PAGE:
Education campaigns mitigate fallout from product changes

An article in 'The Wall Street Journal' this week noted that food companies have quietly reduced sodium in their products for years, seeking to balance the consumer preference for taste and a corporate responsibility to improve nutrition.

An article in The Wall Street Journal this week noted that food companies have quietly reduced sodium in their products for years, seeking to balance the consumer preference for taste and a corporate responsibility to improve nutrition.

But its lack of communication diminishes the industry's bargaining ability in the face of proposals like the New York health department's suggestion to reduce sodium in packaged and restaurant food by 25% in five years. Meanwhile, companies that are communicating about sodium reduction get to engage with their consumers, while also assuring shareholders and employees on their future viability given the issue is gaining traction in the national dialogue on health.

“The companies that have talked about reducing sodium have talked about their commitment as a corporation,” says Ilene Smith, SVP and associate director of Ketchum's North American food and nutrition practice at Ketchum.

Teresa Paulsen, VP of corporate communication for ConAgra Foods, says the company has promoted reduced sodium for its Orville Redenbacher brand and initiated a CSR effort to reduce sodium by 20% for all of its products by 2015. 

The company's communications strategy for the CSR announcement focused on outreach to the media, shareholders, retail customers, consumers, and employees. Yet, it has not followed that plan with every product.

“We think it's important the people we supply and the people who choose to invest in us really get a good feel for our commitment to being progressive in nutrition improvement,” she says. “It depends on the product. There are some brands and some products where it has been reduction that we haven't communicated on shelf or in advertising.”

But as the public and private sectors become more focused on health issues like diabetes, obesity, and heart disease, companies can evolve their communications strategies to better educate consumers on why these recipe changes are taking place.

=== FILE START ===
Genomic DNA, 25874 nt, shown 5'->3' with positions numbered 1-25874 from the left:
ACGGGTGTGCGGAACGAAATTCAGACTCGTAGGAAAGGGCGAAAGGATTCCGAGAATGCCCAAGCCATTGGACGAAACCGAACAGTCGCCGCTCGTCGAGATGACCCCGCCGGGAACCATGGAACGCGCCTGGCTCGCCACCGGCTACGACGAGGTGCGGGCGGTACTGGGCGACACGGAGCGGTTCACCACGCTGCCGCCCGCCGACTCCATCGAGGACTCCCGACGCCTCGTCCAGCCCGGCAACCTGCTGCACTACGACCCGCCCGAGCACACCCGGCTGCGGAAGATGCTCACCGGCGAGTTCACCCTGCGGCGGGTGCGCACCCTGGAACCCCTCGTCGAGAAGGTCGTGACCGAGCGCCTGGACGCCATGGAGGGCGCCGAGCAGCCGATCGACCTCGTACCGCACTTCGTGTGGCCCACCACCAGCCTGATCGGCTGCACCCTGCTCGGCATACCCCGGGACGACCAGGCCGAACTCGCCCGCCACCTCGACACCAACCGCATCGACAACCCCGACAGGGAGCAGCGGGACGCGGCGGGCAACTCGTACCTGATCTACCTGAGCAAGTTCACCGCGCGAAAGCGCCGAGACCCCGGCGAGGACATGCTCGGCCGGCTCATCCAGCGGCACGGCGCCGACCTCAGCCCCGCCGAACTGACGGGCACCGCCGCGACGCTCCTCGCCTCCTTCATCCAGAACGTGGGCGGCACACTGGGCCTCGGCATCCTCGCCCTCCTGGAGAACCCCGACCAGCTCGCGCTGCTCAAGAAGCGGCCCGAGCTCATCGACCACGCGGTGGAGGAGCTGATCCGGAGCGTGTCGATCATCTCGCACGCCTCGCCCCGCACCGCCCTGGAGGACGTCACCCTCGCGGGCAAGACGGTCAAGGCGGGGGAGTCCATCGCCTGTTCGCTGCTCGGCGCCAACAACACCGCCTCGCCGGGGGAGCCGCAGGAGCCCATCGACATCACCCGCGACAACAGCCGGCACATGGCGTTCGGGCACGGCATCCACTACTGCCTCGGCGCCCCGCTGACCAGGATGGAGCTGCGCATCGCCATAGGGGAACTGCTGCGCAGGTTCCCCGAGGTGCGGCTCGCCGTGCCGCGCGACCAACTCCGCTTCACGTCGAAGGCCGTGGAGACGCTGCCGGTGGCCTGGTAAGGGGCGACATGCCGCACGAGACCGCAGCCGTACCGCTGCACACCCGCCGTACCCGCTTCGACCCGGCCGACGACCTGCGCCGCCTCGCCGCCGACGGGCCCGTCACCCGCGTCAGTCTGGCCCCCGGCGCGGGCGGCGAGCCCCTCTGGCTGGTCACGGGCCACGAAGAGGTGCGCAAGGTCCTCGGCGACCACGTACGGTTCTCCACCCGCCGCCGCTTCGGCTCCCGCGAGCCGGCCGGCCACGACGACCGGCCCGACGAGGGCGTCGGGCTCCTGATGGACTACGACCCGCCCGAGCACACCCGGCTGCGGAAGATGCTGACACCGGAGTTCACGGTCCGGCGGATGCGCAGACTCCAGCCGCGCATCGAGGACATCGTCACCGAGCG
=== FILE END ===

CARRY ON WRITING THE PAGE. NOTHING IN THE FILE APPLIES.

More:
“This is a key learning that companies need to be ahead of what's coming down the pike in terms of dietary recommendations,” says Smith. “Companies are doing a better job about learning how to navigate that area.”

This past summer, Campbell's widely announced that it was rolling out its iconic tomato soup with one-third less sodium.

“We've found that there really is a benefit to communicating it,” says Juli Mandel Sloves, senior manager of nutrition and wellness communications for the company. “When you're communicating to people that you're making a product that's better for them and you're assuring them of the taste, we think those are critical messages to get across.”

The availability of traditional and online media outlets and social networks has created a new environment where food companies can directly reassure consumers through online discussions on science, tasting, and research.

Campbell's tested the soup in 50 states before inviting bloggers and media outlets to taste the products side by side and meet the chefs involved, says Sloves. The company also used its Facebook, Twitter, and Web site to tell the story.

“If you feel like there's a reason you're using something [in a product] that's being attacked, defending that in a very transparent and positive manner can only help,” notes Bill Evans, SVP and digital practice group lead for Fleishman-Hillard.

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